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So, what happens after you have your baby? I am talking about YOU here by the way.

After your baby is born you may feel so full of energy, like you could run a marathon and conquer the world! You could be up making teas, walking as normal feeling light as a feather.

On the other hand, you could feel completely exhausted, not smile for a few hours and just want to sleep.

Both of these and every other feeling in between, (your emotions and energy levels too) are totally normal.

Your tummy after you’ve given birth is quite astonishing! Once your surges have helped you to birth your placenta, your uterus begins to contract back down to a much smaller size. You may be able to see your tummy shaking and wobbling as it contracts back down. It’s really quite amazing. Your tummy may feel doughy and squishy for a while, which is totally normal. It takes on average 6 weeks for your uterus to contract back down to its pre-pregnancy size.

You will have vaginal bleeding after you’ve given birth (lochia), which is a combination of mucous, tissue and blood that your womb sheds as it replaces its lining after you’ve given birth. Have plenty of maternity pads at the ready as you will probably be changing these every 2-3 hours for the first 2 or 3 days post birth. Lighter bleeding usually lasts for around 4-6 weeks.

After birth, your breasts will be ready to give your baby their first milk, colostrum. This is usually golden in colour, thick, concentrated milk. Your baby’s stomach is the size of a cherry at birth, so they will feed little and often. The stimulation from having your baby at your breast so often in those first days encourages the production of your mature milk to be made (usually within 2-3 days.) You may see/feel an increase in your breast size due to the amount of blood supply coming to your breasts and your milk coming in.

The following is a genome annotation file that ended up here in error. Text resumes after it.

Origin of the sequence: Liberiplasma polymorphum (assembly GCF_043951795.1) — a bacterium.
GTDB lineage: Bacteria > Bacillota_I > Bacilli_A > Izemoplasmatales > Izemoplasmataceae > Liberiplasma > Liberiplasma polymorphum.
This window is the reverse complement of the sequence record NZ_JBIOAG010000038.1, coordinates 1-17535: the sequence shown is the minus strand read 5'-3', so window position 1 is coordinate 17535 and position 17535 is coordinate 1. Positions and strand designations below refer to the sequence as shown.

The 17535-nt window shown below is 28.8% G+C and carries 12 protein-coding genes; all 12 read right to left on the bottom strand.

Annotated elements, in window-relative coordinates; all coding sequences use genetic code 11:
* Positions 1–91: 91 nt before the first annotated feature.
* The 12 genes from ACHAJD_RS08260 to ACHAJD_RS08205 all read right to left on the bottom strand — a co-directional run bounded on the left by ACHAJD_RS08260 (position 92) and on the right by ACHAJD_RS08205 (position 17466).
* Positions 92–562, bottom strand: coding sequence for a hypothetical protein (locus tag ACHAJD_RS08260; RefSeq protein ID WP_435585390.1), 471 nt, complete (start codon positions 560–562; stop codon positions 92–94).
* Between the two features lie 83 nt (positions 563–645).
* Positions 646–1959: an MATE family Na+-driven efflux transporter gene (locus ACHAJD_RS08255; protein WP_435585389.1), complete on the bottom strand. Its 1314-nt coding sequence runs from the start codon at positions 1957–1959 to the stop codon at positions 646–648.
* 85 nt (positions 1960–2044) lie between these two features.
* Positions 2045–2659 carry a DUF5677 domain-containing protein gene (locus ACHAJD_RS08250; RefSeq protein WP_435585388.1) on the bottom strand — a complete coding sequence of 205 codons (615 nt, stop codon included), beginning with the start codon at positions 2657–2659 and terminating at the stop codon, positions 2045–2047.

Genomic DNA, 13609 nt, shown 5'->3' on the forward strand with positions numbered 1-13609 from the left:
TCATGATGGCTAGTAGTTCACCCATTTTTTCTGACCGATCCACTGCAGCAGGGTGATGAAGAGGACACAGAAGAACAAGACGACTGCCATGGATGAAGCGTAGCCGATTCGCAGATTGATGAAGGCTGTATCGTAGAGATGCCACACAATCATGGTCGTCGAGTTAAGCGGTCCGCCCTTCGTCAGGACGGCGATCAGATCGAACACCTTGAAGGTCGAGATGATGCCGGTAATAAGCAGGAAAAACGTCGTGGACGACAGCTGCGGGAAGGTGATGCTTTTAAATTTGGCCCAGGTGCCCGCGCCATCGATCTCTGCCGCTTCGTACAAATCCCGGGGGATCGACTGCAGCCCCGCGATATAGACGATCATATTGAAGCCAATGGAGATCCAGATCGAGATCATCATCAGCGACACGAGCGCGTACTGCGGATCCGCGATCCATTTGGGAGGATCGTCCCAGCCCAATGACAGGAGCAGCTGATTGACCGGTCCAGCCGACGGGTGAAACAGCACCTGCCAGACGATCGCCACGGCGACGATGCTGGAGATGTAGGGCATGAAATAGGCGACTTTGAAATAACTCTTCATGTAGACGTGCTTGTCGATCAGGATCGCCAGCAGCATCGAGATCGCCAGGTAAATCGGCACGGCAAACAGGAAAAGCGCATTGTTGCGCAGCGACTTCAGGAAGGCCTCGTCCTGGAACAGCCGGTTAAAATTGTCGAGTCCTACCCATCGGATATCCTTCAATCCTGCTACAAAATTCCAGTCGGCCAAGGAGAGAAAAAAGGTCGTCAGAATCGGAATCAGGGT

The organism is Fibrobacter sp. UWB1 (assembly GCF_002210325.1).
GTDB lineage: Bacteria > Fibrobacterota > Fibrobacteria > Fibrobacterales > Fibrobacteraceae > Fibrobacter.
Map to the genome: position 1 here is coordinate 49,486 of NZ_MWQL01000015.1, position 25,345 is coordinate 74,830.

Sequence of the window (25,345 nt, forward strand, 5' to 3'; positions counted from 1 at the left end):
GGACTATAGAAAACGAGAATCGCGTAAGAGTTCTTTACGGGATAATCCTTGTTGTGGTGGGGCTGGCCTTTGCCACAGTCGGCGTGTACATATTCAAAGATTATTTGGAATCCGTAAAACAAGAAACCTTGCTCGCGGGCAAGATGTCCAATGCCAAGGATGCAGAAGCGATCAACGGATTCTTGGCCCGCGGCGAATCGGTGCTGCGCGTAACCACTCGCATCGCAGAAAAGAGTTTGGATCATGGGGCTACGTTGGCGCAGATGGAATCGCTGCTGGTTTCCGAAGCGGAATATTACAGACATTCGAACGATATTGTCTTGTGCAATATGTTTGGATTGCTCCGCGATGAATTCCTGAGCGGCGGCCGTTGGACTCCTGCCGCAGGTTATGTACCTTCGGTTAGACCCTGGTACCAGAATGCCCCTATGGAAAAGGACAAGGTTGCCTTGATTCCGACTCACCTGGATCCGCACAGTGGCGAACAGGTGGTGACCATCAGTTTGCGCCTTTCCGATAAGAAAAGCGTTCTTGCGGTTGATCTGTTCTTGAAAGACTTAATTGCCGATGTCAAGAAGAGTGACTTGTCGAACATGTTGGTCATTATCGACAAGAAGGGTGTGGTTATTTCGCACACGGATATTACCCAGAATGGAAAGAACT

Other changes you may experience during the weeks/months after your baby has been born are:

  • Excessive sweating - Your hormones are helping rid your body of excess fluids that supported your body and baby during pregnancy. These are flushed out of your system through sweating and weeing more frequently.

  • Hair loss – Hormonal changes during pregnancy mean you lose hair less often when brushing/washing etc. So, after your baby is born when certain hormone levels plummet, your body makes up for lost time and sheds all the hair that it held onto during your pregnancy. It may seem like you are loosing massive clumps in one go, but be reassured this is what you would have lost naturally anyway if you weren’t pregnant, just over time instead. Postpartum hair loss peaks around 4 months after your baby is born.

  • Extreme hunger and thirst. Breastfeeding mums burn on average 500 calories a day through making milk alone! Stay nourished and hydrated!

  • Baby blues – These are feelings that can often surprise new parents, especially if they are not feeling a bond with their baby straight away. These feelings are caused by a drop in oestrogen after the birth of your baby and can leave you feeling tearful, irritable, overwhelmed or anxious. The baby blues are experienced by approximately 80% of mothers around 3 days after their babies are born. Symptoms may last for a few days and that is totally normal. If after a few weeks you are feeling increasingly depressed, cannot stop crying, and are feeling overwhelmingly anxious about your new life as a parent, you may have Postnatal Depression, which is nothing to be ashamed of. Talk to your partner, health visitor, family member that you trust and contact your GP. You are not alone and help is available.

Take care of yourself after your baby is here. Have you ever heard the saying “Everyone wants to hold the baby, but who wants to hold the mother?” Mothers NEED to be cared for and nourished too. ♡


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